and blindness, which is semi-darkness and jail,
and old age, which is the dawn of death,
and fame, which absolutely nobody deserves,
and the practice of weaving hendecasyllables,
and an old love of encyclopedias
and fine handmade maps and smooth ivory,
and an incurable nostalgia for the Latin,
and bits of memories of Edinburgh and Geneva
and the loss of memory of names and dates,
and the cult of the East, which the varied peoples
of the teeming East do not themselves share,
and evening trembling with hope or expectation,
and the disease of entymology,
and the iron of Anglo-Saxon syllables,
and the moon, that always catches us by surprise,
and that worse of all bad habits, Buenos Aires,
and the subtle flavor of water, the taste of grapes,
and chocolate, oh Mexican delicacy,
and a few coins and an old hourglass,
and that an evening, like so many others,
be given over to these lines of verse.


More great poems below...

by Jorge Luis Borges | |

Remorse For Any Death

 Free of memory and of hope,
limitless, abstract, almost future,
the dead man is not a dead man: he is death.
Like the God of the mystics, of Whom anything that could be said must be denied, the dead one, alien everywhere, is but the ruin and absence of the world.
We rob him of everything, we leave him not so much as a color or syllable: here, the courtyard which his eyes no longer see, there, the sidewalk where his hope lay in wait.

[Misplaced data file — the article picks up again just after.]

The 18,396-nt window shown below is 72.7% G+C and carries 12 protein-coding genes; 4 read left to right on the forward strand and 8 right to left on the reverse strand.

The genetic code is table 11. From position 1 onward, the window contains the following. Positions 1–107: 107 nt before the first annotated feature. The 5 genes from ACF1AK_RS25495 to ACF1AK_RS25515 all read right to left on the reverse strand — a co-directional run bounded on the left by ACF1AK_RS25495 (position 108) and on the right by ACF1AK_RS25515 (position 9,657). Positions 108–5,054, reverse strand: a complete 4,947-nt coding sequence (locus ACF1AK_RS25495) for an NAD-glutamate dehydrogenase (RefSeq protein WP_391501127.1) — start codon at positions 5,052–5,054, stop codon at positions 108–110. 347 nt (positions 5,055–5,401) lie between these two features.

Even what we are thinking, he could be thinking; we have divvied up like thieves the booty of nights and days.


by Jorge Luis Borges | |

To A Cat

 Mirrors are not more silent
nor the creeping dawn more secretive;
in the moonlight, you are that panther
we catch sight of from afar.
By the inexplicable workings of a divine law, we look for you in vain; More remote, even, than the Ganges or the setting sun, yours is the solitude, yours the secret.
Your haunch allows the lingering caress of my hand.
You have accepted, since that long forgotten past, the love of the distrustful hand.
You belong to another time.
You are lord of a place bounded like a dream.


by Jorge Luis Borges | |

Browning Decides To Be A Poet

 in these red labyrinths of London
I find that I have chosen
the strangest of all callings,
save that, in its way, any calling is strange.